By Miguel, Alejandro, Brian, and Juven
In Chinatown, we looked at how people with disabilities can access the city, and how people stay healthy.
What we learned about Chinatown was that there weren't enough places on the sidewalk for them to walk safely. Some of the sidewalks are hard to get around, there aren't that many ramps, mostly stairs and steps. We saw one may with one leg, and he was struggling to get up on the sidewalk before the crosswalk turned red. We think there should be more handicap rails not only in Chinatown but all over Oakland, because there are a lot of people that really can’t get on the sidewalk. There are also a lot of older people in Chinatown that can't get around easliy because of their canes and walkers.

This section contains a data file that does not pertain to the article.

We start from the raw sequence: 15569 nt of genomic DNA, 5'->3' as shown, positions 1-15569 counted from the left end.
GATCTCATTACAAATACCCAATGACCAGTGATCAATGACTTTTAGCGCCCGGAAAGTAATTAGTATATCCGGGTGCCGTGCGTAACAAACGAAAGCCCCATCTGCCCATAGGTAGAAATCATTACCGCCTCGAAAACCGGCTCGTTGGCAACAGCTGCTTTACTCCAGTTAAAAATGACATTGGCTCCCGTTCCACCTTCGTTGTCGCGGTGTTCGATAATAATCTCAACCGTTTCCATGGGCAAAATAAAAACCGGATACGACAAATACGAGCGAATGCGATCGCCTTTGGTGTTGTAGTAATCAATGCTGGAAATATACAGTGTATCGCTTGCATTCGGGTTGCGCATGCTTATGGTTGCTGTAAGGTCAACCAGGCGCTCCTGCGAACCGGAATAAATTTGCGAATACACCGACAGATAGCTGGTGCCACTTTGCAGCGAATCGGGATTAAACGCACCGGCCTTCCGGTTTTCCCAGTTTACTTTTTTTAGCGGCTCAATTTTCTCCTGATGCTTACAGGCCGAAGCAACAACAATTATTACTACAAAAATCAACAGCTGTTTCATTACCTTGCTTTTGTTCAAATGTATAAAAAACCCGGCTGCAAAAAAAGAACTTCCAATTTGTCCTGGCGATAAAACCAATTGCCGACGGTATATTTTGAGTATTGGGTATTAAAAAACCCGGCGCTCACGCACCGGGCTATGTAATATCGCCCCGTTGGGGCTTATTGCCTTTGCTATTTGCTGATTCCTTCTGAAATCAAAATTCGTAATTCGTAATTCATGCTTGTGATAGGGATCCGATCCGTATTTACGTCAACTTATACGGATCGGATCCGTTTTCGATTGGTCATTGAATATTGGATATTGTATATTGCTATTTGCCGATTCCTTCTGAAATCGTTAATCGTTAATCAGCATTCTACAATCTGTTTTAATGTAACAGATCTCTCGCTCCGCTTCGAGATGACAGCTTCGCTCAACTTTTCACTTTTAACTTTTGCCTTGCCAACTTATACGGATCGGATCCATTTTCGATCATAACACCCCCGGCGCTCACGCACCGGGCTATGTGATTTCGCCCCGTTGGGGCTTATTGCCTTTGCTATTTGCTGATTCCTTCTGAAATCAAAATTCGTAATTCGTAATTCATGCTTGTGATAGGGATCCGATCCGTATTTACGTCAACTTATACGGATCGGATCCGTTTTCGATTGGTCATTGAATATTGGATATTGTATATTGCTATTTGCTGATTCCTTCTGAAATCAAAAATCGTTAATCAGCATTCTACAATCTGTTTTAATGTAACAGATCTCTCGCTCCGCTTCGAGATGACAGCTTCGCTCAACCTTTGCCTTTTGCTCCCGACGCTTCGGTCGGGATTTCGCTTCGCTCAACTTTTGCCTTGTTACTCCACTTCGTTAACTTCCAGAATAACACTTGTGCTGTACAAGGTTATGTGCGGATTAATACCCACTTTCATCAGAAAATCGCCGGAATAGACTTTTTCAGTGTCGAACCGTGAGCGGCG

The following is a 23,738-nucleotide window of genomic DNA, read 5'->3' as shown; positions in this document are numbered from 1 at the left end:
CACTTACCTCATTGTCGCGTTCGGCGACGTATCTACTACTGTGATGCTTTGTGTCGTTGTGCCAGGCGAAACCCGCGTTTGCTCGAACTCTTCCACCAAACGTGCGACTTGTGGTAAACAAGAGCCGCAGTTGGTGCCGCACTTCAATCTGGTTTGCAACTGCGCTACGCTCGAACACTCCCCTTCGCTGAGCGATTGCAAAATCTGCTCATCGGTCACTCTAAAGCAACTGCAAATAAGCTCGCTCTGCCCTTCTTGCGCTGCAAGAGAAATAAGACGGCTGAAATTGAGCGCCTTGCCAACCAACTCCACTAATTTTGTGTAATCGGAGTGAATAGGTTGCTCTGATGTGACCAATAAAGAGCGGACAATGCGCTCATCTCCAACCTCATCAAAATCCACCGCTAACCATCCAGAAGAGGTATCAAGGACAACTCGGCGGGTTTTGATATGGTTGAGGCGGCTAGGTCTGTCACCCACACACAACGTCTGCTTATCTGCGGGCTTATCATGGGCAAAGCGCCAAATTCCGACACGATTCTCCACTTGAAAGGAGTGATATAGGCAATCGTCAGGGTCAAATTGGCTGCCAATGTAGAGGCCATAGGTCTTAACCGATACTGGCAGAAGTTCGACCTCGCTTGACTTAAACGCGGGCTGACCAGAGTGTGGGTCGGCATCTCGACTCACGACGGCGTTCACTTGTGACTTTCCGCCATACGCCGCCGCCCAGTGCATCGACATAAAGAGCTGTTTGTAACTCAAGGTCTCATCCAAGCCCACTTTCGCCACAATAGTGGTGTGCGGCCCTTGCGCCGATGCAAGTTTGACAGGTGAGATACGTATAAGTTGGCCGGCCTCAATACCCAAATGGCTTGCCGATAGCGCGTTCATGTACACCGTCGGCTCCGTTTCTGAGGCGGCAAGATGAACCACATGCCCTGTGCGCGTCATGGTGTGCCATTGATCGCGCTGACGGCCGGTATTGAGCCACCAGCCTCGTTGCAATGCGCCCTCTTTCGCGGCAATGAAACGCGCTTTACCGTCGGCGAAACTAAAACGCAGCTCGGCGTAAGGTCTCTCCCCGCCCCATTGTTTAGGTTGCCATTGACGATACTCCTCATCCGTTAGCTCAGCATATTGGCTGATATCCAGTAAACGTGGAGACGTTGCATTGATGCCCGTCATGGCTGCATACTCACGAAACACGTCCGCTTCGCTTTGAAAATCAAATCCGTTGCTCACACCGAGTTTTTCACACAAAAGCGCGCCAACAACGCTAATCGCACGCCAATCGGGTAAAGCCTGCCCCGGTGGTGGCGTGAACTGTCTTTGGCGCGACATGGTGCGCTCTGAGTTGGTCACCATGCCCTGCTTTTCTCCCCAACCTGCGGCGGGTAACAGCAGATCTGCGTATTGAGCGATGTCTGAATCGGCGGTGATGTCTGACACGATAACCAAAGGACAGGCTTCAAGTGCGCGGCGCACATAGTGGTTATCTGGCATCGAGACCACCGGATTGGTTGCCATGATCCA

There were not a lot of places in Chinatown to exercise or do any kind of physical activities, but there was a park where people might walk around. We did see people exercising in one school. We saw old people doing exercises in the park and in the school, doing aerobics and something called Tai Chi.
In Chinatown, we saw a lot of pharmacies and we tried to interview them, but they said no. But they seemed to take sickness seriously because there were a lot of pamphlets and things about staying healthy and people who worked there were answering a lot of questions for the people who walked in. Then, just a few blocks later, there were more pharmacies. They also had natural tea houses and places that sell traditional food so that people can stay healthy in ways that their culture tells them to.
In Chinatown, we also saw a lot of Health Clinics. We saw the Asian Health Center, with a lot of free information for people to take if they needed it. There was also a free clinic where people could go if they didn't have a lot of money. There was also a free clinic for Planned Parenthood and family advice.